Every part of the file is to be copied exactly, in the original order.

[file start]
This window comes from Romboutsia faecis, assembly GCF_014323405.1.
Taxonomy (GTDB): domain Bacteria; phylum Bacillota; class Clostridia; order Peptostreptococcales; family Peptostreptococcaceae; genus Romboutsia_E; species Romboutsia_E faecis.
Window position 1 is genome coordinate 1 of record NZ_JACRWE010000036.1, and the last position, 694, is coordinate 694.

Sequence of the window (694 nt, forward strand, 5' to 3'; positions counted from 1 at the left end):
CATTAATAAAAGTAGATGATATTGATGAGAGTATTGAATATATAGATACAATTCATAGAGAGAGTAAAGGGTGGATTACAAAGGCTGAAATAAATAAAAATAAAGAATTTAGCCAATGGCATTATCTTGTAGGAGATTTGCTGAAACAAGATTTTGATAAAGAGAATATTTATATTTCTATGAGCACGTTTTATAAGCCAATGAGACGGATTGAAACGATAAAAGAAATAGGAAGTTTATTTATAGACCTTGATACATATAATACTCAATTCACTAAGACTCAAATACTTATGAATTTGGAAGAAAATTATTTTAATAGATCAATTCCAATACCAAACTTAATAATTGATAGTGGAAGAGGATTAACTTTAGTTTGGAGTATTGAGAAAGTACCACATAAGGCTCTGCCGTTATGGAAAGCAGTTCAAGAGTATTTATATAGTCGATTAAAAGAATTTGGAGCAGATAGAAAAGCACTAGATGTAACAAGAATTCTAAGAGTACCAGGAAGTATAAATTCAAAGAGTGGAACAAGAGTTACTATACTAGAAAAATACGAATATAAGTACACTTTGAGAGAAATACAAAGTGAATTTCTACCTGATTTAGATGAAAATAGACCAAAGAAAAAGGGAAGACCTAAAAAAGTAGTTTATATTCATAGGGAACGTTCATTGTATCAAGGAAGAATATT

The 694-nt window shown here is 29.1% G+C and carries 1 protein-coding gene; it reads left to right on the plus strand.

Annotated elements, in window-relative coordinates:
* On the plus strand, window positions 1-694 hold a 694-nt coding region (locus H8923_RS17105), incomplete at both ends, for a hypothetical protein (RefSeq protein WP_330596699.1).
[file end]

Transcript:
This window comes from Romboutsia faecis, assembly GCF_014323405.1.
Taxonomy (GTDB): domain Bacteria; phylum Bacillota; class Clostridia; order Peptostreptococcales; family Peptostreptococcaceae; genus Romboutsia_E; species Romboutsia_E faecis.
Window position 1 is genome coordinate 1 of record NZ_JACRWE010000036.1, and the last position, 694, is coordinate 694.

Sequence of the window (694 nt, forward strand, 5' to 3'; positions counted from 1 at the left end):
CATTAATAAAAGTAGATGATATTGATGAGAGTATTGAATATATAGATACAATTCATAGAGAGAGTAAAGGGTGGATTACAAAGGCTGAAATAAATAAAAATAAAGAATTTAGCCAATGGCATTATCTTGTAGGAGATTTGCTGAAACAAGATTTTGATAAAGAGAATATTTATATTTCTATGAGCACGTTTTATAAGCCAATGAGACGGATTGAAACGATAAAAGAAATAGGAAGTTTATTTATAGACCTTGATACATATAATACTCAATTCACTAAGACTCAAATACTTATGAATTTGGAAGAAAATTATTTTAATAGATCAATTCCAATACCAAACTTAATAATTGATAGTGGAAGAGGATTAACTTTAGTTTGGAGTATTGAGAAAGTACCACATAAGGCTCTGCCGTTATGGAAAGCAGTTCAAGAGTATTTATATAGTCGATTAAAAGAATTTGGAGCAGATAGAAAAGCACTAGATGTAACAAGAATTCTAAGAGTACCAGGAAGTATAAATTCAAAGAGTGGAACAAGAGTTACTATACTAGAAAAATACGAATATAAGTACACTTTGAGAGAAATACAAAGTGAATTTCTACCTGATTTAGATGAAAATAGACCAAAGAAAAAGGGAAGACCTAAAAAAGTAGTTTATATTCATAGGGAACGTTCATTGTATCAAGGAAGAATATT

The 694-nt window shown here is 29.1% G+C and carries 1 protein-coding gene; it reads left to right on the plus strand.

Annotated elements, in window-relative coordinates:
* On the plus strand, window positions 1-694 hold a 694-nt coding region (locus H8923_RS17105), incomplete at both ends, for a hypothetical protein (RefSeq protein WP_330596699.1).